« Last Edit: September 04, 2010, 10:40:14 AM by Jackie Tran »

Offline TXCraig1

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Re: need a lil bit of help
« Reply #14 on: September 04, 2010, 10:31:35 AM »
Brad,

I share and respect your entrepreneurial spirit. Let me suggest that people who try to talk you out of opening a restaurant are, in a counterintuitive way, your friends Ė and I donít mean this in a clichť way.

You should seek every possible objection to and criticism of your ideas, skills, ability to pull it off, etc. If you have the rose colored glasses on, you have to get them off and look at this with your eyes wide open. Think about the worst case scenarios before you think about the best. If you donít feel good about all your answers, you still have work to do.

Those people who tell you go, go, go are not helping you. They may not be hurting, but they are not helping. Itís easy to be optimistic when itís someone elseís capital at risk. Itís also a lot easier to see and talk about the reasons why you could succeed as compared to the reasons you may fail. Unless they are there offering the cash to finance you, donít pay them a lot of attention as they are wasting your time.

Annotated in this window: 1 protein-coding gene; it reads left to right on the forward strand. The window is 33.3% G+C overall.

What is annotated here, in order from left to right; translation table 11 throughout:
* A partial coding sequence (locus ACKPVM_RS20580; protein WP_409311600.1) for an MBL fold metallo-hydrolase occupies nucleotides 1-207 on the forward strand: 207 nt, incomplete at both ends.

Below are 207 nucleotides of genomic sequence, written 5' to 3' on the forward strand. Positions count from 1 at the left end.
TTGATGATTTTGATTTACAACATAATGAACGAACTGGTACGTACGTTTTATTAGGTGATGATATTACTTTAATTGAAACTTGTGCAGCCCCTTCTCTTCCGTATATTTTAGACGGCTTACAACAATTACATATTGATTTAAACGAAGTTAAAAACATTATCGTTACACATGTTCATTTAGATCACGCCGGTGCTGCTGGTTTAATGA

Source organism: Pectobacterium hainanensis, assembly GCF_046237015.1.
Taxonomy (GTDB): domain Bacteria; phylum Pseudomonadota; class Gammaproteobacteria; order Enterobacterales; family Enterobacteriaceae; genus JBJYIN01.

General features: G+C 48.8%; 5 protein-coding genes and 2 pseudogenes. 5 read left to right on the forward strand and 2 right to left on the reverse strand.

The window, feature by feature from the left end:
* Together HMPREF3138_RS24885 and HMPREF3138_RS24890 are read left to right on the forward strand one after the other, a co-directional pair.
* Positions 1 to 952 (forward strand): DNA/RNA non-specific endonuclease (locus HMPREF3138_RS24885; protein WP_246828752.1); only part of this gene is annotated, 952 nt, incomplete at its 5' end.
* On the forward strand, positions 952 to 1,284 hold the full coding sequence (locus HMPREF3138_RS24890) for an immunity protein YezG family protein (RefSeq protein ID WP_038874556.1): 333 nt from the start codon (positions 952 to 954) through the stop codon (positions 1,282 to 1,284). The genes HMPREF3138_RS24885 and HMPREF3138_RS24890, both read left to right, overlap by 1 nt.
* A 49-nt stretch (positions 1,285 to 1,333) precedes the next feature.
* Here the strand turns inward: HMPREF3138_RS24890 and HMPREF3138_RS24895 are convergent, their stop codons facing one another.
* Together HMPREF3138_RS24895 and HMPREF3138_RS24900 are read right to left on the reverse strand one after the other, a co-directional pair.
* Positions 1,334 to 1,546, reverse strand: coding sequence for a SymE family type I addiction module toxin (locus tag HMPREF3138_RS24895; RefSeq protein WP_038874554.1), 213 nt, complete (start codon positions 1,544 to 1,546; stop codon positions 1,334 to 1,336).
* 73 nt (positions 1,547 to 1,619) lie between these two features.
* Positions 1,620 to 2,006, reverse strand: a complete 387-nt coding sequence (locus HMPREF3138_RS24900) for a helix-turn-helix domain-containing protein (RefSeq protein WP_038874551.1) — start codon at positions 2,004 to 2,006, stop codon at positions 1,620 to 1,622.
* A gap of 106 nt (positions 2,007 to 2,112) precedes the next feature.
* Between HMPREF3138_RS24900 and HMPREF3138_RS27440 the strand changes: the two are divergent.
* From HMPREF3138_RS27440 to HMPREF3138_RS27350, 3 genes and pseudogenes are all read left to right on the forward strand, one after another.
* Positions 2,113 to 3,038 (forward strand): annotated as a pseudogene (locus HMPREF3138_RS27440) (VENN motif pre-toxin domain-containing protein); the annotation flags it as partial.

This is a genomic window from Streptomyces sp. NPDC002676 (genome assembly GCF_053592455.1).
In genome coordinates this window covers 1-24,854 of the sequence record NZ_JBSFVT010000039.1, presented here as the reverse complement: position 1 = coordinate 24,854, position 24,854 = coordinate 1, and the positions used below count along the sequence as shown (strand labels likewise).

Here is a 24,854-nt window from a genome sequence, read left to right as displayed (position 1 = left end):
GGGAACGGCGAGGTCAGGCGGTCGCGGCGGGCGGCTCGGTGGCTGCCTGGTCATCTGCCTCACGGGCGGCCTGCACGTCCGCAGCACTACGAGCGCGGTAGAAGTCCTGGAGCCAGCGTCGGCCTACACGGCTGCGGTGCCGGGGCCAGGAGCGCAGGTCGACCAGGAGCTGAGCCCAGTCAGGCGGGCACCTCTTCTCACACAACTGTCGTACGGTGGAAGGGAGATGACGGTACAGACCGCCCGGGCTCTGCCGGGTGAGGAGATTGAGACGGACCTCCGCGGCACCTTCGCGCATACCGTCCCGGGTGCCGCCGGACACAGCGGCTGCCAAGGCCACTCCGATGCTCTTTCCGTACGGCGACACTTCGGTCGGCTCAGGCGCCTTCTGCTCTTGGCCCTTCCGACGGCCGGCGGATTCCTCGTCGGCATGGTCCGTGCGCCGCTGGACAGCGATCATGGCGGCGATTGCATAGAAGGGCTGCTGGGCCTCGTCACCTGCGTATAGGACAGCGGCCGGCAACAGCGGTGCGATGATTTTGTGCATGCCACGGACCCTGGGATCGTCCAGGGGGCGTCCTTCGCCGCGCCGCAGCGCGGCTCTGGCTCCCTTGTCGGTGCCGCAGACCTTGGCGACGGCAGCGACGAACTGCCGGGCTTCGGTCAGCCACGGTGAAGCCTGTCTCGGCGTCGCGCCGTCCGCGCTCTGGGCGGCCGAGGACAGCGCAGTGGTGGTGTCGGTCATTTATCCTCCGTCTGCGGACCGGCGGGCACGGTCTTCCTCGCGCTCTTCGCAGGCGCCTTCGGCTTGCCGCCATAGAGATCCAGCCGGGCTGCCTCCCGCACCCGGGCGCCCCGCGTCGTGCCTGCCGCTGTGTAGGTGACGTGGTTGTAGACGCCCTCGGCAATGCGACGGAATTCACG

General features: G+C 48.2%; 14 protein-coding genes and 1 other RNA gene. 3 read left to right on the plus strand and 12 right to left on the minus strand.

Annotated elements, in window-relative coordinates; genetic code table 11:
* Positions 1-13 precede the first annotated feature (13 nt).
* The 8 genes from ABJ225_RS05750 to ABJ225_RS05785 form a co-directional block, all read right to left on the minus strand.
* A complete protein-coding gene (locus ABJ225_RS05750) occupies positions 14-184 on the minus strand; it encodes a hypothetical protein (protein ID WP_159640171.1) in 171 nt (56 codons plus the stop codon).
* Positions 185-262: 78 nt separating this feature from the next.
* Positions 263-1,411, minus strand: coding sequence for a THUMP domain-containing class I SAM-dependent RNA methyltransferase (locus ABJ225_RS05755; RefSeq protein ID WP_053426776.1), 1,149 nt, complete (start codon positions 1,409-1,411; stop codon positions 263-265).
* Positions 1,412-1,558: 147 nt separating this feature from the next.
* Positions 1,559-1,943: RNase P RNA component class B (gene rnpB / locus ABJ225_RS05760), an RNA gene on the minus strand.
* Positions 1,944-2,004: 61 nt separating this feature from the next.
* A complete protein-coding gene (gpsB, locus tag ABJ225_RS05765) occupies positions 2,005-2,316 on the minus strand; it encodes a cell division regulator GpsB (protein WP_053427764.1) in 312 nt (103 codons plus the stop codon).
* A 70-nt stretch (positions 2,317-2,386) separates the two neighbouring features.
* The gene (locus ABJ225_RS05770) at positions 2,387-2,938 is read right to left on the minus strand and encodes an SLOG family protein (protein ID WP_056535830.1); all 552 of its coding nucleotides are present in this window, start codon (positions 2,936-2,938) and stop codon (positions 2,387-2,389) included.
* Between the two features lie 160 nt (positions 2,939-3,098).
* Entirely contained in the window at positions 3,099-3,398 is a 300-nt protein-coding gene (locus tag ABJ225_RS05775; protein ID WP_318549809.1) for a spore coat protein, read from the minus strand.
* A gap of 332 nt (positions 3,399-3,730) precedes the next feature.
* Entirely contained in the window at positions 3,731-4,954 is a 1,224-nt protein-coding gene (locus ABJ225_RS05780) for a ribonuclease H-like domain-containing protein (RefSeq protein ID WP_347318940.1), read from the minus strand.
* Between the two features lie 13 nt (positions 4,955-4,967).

You want all the potential problems, challenges, risks, threats, and other downsides out in the open up front. Itís a lot easier to address and mitigate them now than it is after you open your doors.

Think about it like the upset customer who complains Ė it may be unpleasant to hear and deal with, but he is doing you a favor because it gives you a chance to improve and prevent other similarly unhappy customers. The angry customer who smiles and looks happy when he leaves only to go and badmouth your place to all his friends is the one that really hurts.

Iím not trying to discourage you Ė far from it. By all means follow your passion, but be prepared. Remember the 6 Pís Ė Prior Planning Prevents Piss Poor Performance.

I would also point out, based on your comment above, that competition is far from the only reason businesses fail. It may even be one of the lesser reasons. Most of the reasons are things you have at least some measure of control over.

Craig
Pizza is not bread.

Offline braddonbach

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Re: need a lil bit of help
« Reply #15 on: September 04, 2010, 11:24:42 AM »
jackie tran, I had just made my first batch of pizza using that recipe last night. one thing I myself don't like about the crust is the bread dough taste, it just doesnt seem to have the "normal" shop taste would the higher amount of yeast contribute to the thicker bread like crust?